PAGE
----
We make our sausages from a mixture of shoulder and belly pork, offcuts from the butchering process and, for some recipes, tongue, heart and kidneys. It’s best to par-freeze the pork as it’s both easier to handle and keeps the meat well chilled. (We also keep the heating off and the windows open, so it’s not a job for people who like their warmth.)
After cutting a one-inch wide strip from the shoulder, the next task is to remove the skin and some of the fat. We like sausages with 5-10 per cent fat, cooked slowly and with the fat spooned off from time to time, so I tend to leave a fair amount of fat at this point.
The boned shoulder from our Gloucester Old Spot cross. The two Tamworths had thicker fat than this but the pork from all three is delicious.
Little Cook at work. The boys love helping make sausages and take turns mincing, mixing and stuffing. They also work on the recipes with me.
Over to the Big Cook. We mince our sausages using a coarse mincing plate and I’m firmly of the opinion that hand mincing gives a better result than an electric mince. Yes, it is hard work and takes longer but it’s also much more satisfying.
Our sausages don’t just include prime cuts like the shoulder. Our straightforward sausage recipes also use shanks, bellies and offcuts from the butchering process, as I’m cutting here. Our more exotic recipes also include tongue, heart and kidneys – liver is too much of a delicacy to be included in our sausages.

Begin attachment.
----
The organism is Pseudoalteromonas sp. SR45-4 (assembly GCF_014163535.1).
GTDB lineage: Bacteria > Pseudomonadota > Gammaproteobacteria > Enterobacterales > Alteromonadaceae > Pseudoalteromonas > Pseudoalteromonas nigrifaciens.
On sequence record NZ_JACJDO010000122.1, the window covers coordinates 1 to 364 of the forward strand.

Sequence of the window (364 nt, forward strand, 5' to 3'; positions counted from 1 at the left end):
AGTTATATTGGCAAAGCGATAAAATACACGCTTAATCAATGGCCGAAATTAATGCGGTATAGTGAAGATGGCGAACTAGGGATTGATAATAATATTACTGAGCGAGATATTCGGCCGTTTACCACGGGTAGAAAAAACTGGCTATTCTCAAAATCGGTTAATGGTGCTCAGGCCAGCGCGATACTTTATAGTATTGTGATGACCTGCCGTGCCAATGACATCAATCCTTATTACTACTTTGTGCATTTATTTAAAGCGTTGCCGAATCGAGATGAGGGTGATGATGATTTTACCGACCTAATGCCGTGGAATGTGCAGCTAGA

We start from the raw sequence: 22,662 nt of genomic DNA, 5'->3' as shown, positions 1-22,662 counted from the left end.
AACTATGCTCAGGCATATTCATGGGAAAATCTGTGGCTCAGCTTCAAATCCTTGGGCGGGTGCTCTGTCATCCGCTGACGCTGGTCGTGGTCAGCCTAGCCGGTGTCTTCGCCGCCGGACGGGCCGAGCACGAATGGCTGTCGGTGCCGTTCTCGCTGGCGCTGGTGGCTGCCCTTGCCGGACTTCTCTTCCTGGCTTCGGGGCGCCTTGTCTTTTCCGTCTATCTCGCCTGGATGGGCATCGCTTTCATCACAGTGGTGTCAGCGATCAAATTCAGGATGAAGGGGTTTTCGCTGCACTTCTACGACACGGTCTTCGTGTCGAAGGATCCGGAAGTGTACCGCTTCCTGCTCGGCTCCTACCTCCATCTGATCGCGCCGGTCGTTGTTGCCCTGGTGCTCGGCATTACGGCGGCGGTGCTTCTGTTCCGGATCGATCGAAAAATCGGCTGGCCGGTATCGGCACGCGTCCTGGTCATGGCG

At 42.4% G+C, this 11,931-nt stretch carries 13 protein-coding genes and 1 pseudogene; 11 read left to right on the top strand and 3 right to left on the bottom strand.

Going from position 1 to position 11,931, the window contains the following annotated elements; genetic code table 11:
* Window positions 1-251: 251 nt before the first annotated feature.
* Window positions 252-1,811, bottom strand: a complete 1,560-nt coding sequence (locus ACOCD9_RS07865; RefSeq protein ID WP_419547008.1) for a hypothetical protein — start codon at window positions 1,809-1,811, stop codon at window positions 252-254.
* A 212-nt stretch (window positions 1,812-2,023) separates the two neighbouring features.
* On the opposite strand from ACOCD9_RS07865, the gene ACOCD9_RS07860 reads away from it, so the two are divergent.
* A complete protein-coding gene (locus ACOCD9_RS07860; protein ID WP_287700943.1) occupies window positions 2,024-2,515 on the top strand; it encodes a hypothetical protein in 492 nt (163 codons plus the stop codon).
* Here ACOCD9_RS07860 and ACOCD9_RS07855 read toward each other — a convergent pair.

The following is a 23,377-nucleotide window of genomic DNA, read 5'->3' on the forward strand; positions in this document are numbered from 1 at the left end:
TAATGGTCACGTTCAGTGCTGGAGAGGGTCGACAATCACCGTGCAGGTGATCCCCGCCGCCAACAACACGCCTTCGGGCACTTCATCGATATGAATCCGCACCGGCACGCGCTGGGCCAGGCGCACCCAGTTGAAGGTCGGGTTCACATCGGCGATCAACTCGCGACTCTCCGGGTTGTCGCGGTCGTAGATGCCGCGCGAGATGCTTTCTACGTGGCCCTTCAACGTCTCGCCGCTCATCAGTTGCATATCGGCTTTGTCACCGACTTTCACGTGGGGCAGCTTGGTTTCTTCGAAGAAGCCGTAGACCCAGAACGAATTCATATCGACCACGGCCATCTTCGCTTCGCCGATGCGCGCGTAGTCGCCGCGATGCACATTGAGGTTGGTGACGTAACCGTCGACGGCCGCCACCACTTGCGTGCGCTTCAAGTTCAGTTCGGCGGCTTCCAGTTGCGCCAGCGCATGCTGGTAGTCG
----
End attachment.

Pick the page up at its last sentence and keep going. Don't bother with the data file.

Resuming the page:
Grinding spices for one of our sausage recipes. I prefer to use whole spices, which are then ground in the mortar, and fresh herbs in our sausages.
The really hands on part! The Big Lad mixes together a batch of Stonehead Breakfast Sausages.
And the Wee ‘Un tries his hand at mixing Garlic Sausages.
Stuffing five pounds of sausages by hand does take a while but we all join in and have a lot of fun. Just make sure to use a wooden spoon (or pusher with an electric mincer) when pushing the forcemeat in.
There we have them, 20 Stonehead Breakfast sasuages. Ideally, they’d be hung up in a chiller for 24 hours to dry out a little and for the flavours to develop before being frozen. But that’s not a luxury we have so they go straight in the freezer.
Having spent all day making sausages, what else could we have for dinner but some freshly made sausages? These are our Garlic Sausages, cooked over a medium-low heat for about 45 minutes.
A meal that comes entirely from our own efforts. Freshly made Garlic Sausages, cabbage and carrots picked half an hour before from the vegetable patch, and Cara potatoes from our storage bins. Delicious.
(And yes, there’s another draft post in the works with the recipes but as with this post work round the croft means a few delays to the blog!)